Our country is seeing soaring inflation the likes of which we haven’t seen for more than forty years, but what can employers do to help shoulder some of the burden their employees are facing as they struggle with increasing costs? While matching inflation with salary increases is not always a feasible option, there are many things employers can do to help their employees feel supported through these economically challenging times.
In October, the U.S. Bureau of Labor Statistics reported a 7.7% increase in the Consumer Price Index (CPI) over the last year. As a measure of the average change in prices in a fixed market selection of goods and services, the CPI is the standard measure of the rate of inflation. And with numbers still pushing the largest increases in more than 40 years, it’s no surprise our pocketbooks are feeling the strain of our country’s soaring inflation. With the rising cost of most things, employers are struggling to keep up. U.S. employers are budgeting an overall average salary increase of only 3.4% in 2022. Though a notable increase over the average salary increase in 2021 of only 2.8%, this still represents less than half the inflation rate.
Many wonder why the rising cost of goods and services doesn’t translate to increases in salary, too. But the truth is increases in the costs of goods and services are not powered by the same things that contribute to wage increases. Consumer prices are driven by changes in supply and demand of goods (like groceries and fuel) while salaries are powered by changes in supply and demand for labor. Consumer prices also tend to fluctuate, with costs rising and falling to match supply and demand. Wages, on the other hand, tend to remain more fixed, and once they go up, they don’t usually come down. This makes wages more stable, but also less likely to react quickly to fluctuating market conditions.
Though matching inflation dollar for dollar with salary increases will not be feasible or practical for most companies, there are several things employers can do to help employees weather the current economic storm.
As the most obvious way to combat inflation, this may not always be the best option long-term. While the CPI may fall for many reasons, such as the Federal Reserve raising interest rates or supply increases reducing demand for certain goods, salary increases are often a permanent thing. With that being said, any boost, however small, to your employees’ take home pay will help.
Performance-based incentive programs are a great way to inspire employees to give their best effort at work while also helping them combat the current surge in inflation. In addition to helping combat inflation, these bonuses can improve morale by reminding employees that their extra effort is appreciated and rewarded, which in turn can help with employee retention.
With energy prices increasing 17.6% over last October’s numbers, one great way to help employees combat inflation is by reducing commuting costs by offering remote or hybrid work options. Doing so indirectly increases your employees’ wages by reducing time and money spent on transportation to and from work. This option has the added benefit of improving employee retention by offering the much-coveted flexibility many are looking for these days as they seek a healthier work-life balance.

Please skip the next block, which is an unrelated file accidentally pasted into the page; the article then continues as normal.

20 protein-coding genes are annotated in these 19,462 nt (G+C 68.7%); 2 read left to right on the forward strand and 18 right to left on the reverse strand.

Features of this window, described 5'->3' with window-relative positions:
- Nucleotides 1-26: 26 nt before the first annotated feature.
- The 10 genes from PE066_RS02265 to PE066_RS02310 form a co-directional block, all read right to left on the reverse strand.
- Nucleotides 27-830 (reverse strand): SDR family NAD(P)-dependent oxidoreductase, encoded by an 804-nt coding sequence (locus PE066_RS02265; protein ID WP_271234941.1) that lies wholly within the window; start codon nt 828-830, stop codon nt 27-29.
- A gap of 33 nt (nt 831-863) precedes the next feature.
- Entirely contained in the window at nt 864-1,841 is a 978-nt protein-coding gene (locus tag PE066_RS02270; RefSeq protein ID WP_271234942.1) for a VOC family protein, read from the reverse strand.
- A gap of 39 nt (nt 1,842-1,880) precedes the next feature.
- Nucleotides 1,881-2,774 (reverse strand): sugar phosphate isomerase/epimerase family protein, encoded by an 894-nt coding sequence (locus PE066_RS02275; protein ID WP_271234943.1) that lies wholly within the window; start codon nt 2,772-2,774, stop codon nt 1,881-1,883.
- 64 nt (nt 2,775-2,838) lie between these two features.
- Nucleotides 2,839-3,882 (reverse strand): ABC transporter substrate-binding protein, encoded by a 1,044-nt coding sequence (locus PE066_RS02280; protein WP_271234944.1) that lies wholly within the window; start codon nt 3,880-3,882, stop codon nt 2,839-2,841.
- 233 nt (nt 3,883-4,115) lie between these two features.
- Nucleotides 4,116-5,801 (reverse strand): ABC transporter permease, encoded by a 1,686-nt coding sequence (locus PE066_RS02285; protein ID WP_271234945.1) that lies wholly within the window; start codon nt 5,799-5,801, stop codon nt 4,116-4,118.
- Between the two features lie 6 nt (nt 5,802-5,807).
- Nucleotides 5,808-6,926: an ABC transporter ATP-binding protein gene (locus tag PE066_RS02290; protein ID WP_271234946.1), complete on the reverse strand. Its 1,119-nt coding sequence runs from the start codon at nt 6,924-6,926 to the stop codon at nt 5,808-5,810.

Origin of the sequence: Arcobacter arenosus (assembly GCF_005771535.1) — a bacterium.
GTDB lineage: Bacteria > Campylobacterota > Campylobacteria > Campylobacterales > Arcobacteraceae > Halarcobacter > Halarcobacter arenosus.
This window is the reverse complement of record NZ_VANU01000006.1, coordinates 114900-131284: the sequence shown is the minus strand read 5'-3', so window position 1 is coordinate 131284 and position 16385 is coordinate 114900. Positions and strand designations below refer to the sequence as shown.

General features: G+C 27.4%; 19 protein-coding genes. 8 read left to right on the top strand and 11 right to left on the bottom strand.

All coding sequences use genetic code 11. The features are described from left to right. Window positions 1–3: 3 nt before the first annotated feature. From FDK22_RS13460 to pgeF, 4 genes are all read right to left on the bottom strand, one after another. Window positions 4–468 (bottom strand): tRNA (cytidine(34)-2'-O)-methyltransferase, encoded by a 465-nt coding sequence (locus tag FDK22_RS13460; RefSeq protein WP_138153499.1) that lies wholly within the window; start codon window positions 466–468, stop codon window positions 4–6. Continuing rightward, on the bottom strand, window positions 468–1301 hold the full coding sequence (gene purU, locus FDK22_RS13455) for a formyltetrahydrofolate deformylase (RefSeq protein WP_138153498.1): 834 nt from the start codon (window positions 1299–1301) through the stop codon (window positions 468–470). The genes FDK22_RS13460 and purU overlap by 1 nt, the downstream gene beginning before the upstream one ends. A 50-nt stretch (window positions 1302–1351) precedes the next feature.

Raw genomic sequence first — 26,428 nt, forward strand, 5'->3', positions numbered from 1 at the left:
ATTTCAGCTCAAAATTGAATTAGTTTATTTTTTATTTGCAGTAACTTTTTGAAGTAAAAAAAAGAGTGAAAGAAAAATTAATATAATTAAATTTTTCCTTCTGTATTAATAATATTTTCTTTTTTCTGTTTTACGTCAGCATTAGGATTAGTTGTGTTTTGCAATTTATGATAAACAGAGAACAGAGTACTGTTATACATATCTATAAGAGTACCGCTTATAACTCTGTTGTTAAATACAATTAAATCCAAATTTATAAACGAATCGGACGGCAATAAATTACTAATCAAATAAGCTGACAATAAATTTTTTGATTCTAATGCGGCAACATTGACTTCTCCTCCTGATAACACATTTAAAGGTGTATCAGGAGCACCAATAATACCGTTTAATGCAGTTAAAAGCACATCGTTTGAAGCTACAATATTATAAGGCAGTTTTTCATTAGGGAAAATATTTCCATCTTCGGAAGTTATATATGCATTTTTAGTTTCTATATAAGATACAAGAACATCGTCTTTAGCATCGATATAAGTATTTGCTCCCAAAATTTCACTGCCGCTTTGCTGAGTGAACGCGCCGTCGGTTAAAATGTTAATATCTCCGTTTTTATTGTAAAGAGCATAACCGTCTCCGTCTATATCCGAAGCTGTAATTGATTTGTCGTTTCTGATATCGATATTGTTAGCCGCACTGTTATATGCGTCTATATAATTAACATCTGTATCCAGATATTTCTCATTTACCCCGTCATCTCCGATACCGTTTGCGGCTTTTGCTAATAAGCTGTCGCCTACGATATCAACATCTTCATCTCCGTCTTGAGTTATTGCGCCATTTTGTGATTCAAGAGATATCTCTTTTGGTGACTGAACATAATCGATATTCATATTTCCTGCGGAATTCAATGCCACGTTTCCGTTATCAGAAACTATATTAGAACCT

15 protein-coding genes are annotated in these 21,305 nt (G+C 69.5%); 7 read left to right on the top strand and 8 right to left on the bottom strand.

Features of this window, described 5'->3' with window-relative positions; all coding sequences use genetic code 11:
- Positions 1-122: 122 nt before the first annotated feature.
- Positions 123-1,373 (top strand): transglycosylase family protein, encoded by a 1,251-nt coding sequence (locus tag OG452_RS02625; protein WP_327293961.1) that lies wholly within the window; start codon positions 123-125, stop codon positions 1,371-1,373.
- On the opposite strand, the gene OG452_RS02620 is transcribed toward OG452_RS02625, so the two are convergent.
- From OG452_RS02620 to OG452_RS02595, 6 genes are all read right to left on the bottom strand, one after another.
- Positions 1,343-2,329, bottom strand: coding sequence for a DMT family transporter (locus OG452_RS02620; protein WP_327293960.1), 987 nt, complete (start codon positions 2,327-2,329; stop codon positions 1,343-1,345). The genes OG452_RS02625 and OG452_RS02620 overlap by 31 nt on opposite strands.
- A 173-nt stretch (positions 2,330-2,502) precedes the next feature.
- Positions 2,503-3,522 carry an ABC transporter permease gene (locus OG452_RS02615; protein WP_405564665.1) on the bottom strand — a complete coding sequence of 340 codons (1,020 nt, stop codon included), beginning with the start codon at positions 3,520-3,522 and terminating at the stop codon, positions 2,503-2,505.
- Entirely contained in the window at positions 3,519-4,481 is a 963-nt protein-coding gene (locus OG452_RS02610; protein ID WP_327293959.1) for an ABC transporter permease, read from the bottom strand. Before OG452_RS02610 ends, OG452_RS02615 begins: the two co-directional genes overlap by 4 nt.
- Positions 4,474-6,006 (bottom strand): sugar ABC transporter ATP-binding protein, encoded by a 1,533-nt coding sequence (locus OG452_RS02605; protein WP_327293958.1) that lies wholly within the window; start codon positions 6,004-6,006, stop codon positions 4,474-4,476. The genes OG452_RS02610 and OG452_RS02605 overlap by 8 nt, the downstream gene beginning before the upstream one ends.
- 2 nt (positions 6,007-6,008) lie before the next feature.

One very important part of combatting the rising inflation is understanding that, like you, your employees are stressed. Prioritizing personal time and mental health days can help reduce burnout and have a profoundly positive impact on reducing workplace stress, anxiety, depression, and even heart disease. When salary increases aren’t a feasible possibility, offering and encouraging the use of additional time off can help bridge the gap and foster a much more positive company culture that prioritizes employees’ health and wellness.
Like everything else, health insurance premiums and plan deductibles continue to rise at alarming rates. However, many employees are already tapped beyond what their budget will allow and simply cannot shoulder the burden of higher premiums or deductibles. Work with your insurance broker to get creative finding ways to limit or reduce health insurance premium increases as much as possible.
With employees spending more of their everyday budget just to keep a roof over their head, food on the table, and their family clothed, they may be pulling back from contributions to their retirement accounts, which can have devastating long-term impacts. Even a 2% increase in employer contributions can have a significant impact, not only on how supported employees feel but also in easing the burden employees are having to shoulder through this surging inflation.
From offering gift cards for groceries and gas to providing daycare subsidies or even fertility benefits, these added perks can go a long way in helping employees manage soaring inflation while also fostering increased loyalty for your company. These perks show an understanding of the struggles your employees may be facing and offer tangible support that demonstrates your commitment to them.
At ClarityHR, we believe HR should have a head and a heart. A big part of combatting the current inflation is in understanding the difficulties employees are facing. Human Resources is more than compliance; it is an extension of your company philosophy. Maintaining your team is at the core of your business. Let ClarityHR help you come up with creative solutions to keep up with inflation. Contact us today to schedule a consultation.